The World Health Organization said last month that global efforts to fight malaria have hit a plateau, with two million more cases of the killer disease in 2017—219 million—than the previous year.

Malaria killed 435,000 people last year, the majority of them children under five in Africa.

The first malaria vaccine for children—called RTS,S—will be distributed in thee African countries in 2019, though it only reduces the risk of malaria by 40 percent after four doses.

Despite billions of dollars spent, the world still has not found a real effective solution to .


Explore further

First drug-resistant malaria parasite detected in Africa

More information: Y. Antonova-Koch el al., "Open-source discovery of chemical leads for next-generation chemoprotective antimalarials," Science (2018). science.sciencemag.org/cgi/doi … 1126/science.aat9446
Journal information: Science

© 2018 AFP

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Dec 08, 2018
Finding more effective treatments is, of course, a good and necessary measure. But eliminating the pest entirely should be the goal. We have gene drive mechanisms which can, at least theoretically, eliminate the mosquito carriers of the disease but we seem hesitant to use these tools.

Dec 08, 2018
Finding more effective treatments is, of course, a good and necessary measure. But eliminating the pest entirely should be the goal. We have gene drive mechanisms which can, at least theoretically, eliminate the mosquito carriers of the disease but we seem hesitant to use these tools.

Hesitant because of our inability to accurately predict any of the myriad unintended consequences...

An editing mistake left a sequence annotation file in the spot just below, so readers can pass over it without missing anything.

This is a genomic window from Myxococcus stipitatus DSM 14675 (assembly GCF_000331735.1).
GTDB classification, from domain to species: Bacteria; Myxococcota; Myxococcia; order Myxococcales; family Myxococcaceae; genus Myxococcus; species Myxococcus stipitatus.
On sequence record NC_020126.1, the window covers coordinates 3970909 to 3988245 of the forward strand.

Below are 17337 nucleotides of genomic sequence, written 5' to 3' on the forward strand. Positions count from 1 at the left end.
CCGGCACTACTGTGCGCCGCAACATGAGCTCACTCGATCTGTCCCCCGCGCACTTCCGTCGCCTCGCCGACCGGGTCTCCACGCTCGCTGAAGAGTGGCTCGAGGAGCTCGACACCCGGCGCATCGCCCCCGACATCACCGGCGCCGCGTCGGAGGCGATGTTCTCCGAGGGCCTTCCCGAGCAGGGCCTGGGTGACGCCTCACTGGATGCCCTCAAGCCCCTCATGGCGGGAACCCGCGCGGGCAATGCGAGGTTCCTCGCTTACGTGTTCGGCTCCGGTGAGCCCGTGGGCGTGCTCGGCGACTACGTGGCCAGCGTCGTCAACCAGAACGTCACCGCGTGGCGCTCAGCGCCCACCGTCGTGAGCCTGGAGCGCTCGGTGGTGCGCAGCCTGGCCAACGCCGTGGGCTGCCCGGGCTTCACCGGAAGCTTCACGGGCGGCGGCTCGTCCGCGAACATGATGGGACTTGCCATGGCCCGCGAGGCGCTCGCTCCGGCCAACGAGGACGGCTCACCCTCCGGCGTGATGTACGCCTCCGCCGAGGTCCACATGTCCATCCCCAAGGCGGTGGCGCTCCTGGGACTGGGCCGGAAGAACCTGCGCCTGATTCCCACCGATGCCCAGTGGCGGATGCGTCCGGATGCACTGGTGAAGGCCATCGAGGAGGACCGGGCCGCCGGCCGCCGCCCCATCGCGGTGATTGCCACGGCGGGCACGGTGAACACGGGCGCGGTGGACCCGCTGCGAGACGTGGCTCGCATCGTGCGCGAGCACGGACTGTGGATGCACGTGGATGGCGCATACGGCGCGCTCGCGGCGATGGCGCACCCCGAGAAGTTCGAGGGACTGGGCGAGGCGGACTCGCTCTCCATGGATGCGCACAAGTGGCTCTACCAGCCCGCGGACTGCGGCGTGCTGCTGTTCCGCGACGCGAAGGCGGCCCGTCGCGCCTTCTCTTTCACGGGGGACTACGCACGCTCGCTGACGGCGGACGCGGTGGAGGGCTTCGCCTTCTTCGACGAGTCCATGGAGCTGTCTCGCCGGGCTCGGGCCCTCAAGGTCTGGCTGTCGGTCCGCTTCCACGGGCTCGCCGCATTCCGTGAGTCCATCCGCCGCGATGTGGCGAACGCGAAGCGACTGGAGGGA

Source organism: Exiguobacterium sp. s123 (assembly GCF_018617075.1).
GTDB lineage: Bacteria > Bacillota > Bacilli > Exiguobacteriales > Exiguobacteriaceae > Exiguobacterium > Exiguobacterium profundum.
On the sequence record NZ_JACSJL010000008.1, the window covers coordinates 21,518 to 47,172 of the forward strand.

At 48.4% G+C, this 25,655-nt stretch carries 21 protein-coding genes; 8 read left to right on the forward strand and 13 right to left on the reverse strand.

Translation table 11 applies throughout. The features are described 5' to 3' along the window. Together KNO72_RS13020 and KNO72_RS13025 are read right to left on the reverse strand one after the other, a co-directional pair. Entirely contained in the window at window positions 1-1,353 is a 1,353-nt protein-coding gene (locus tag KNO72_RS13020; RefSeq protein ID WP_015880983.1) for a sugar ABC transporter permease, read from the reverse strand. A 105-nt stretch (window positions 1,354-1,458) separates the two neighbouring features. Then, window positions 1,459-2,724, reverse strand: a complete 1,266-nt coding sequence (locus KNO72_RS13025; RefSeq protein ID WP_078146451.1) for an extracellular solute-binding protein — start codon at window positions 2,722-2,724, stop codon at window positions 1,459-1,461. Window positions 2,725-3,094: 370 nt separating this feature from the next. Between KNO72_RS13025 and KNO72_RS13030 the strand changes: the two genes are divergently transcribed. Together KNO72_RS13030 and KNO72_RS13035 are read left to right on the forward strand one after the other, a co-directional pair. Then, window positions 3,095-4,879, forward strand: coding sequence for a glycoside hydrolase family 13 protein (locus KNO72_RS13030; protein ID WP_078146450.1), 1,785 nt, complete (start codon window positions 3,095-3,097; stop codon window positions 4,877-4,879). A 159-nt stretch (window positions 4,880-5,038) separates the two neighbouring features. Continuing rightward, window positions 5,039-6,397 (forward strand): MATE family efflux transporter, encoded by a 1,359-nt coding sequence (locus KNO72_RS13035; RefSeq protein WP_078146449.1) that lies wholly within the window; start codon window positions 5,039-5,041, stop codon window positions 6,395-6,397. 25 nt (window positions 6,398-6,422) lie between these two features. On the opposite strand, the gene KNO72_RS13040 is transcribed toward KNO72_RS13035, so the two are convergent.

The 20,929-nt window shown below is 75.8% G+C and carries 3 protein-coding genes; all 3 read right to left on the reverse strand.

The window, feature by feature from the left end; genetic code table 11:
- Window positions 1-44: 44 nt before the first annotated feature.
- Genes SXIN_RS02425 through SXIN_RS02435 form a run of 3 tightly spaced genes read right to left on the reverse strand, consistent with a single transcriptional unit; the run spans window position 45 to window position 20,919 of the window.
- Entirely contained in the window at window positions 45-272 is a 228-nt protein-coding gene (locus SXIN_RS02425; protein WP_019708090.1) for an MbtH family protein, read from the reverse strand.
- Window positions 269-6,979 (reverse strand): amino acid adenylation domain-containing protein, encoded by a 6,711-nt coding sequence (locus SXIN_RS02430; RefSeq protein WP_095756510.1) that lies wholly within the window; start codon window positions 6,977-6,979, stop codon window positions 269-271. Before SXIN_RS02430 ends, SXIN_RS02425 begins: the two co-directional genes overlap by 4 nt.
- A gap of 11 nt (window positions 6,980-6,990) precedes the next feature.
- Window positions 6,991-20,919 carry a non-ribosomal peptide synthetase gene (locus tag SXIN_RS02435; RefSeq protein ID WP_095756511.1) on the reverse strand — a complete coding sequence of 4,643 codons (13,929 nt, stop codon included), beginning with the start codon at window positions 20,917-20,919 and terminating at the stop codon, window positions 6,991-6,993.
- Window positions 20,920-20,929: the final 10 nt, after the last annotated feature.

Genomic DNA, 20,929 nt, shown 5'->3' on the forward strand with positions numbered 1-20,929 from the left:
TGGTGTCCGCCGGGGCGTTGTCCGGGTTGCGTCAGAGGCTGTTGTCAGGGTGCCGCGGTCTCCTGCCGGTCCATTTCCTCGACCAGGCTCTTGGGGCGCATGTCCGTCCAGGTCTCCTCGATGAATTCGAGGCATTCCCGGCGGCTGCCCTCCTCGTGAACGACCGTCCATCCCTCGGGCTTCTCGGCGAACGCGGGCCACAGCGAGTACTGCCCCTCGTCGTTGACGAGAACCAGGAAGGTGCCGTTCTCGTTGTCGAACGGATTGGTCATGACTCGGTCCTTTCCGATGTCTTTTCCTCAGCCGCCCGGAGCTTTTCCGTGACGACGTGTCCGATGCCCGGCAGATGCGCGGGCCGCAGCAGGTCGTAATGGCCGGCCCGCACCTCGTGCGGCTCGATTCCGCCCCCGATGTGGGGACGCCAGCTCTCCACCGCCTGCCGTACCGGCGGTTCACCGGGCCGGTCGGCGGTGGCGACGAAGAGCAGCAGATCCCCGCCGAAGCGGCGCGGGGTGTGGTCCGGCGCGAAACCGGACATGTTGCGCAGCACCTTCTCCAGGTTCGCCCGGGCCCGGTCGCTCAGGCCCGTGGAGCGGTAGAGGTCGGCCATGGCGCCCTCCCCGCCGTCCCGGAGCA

Dec 08, 2018
Whydening Gyre,
I think the loss of a few species of mosquito would be far preferable to the known illnesses and deaths associated with malaria.

Dec 08, 2018
Whydening Gyre,
I think the loss of a few species of mosquito would be far preferable to the known illnesses and deaths associated with malaria.


That is probably true. But the same analysis led to quite a few ecological disasters caused by screwing around with things without knowledge. It would be far better to have a cure, and leave mother nature alone.

Dec 08, 2018
Whydening Gyre,
I think the loss of a few species of mosquito would be far preferable to the known illnesses and deaths associated with malaria.

Dog,
You have to consider those "pests" in the context of a larger ecosystem, not just human...

Dec 08, 2018
Whydening Gyre,
You have to consider those "pests" in the context of a larger ecosystem, not just human...


They are parasites. They provide food for some other species, but there are plenty of other insects to take their place in the food chain.


Dec 09, 2018
I think a reasonable compromise would be to develop an artificial gene that specifically repels mosquitoes & other disease bearing pests from approaching a protected host.

Dec 09, 2018
use DDT to kill it before it gets to the liver.

Dec 16, 2018
Shootist,
We were well on the way to controlling malaria mosquitos, bed bugs, and a lot of other harmful insects when we decided that DDT was too effective and that malaria was preferable to harming those parasites.

I think the parents of children dying of malaria feel differently.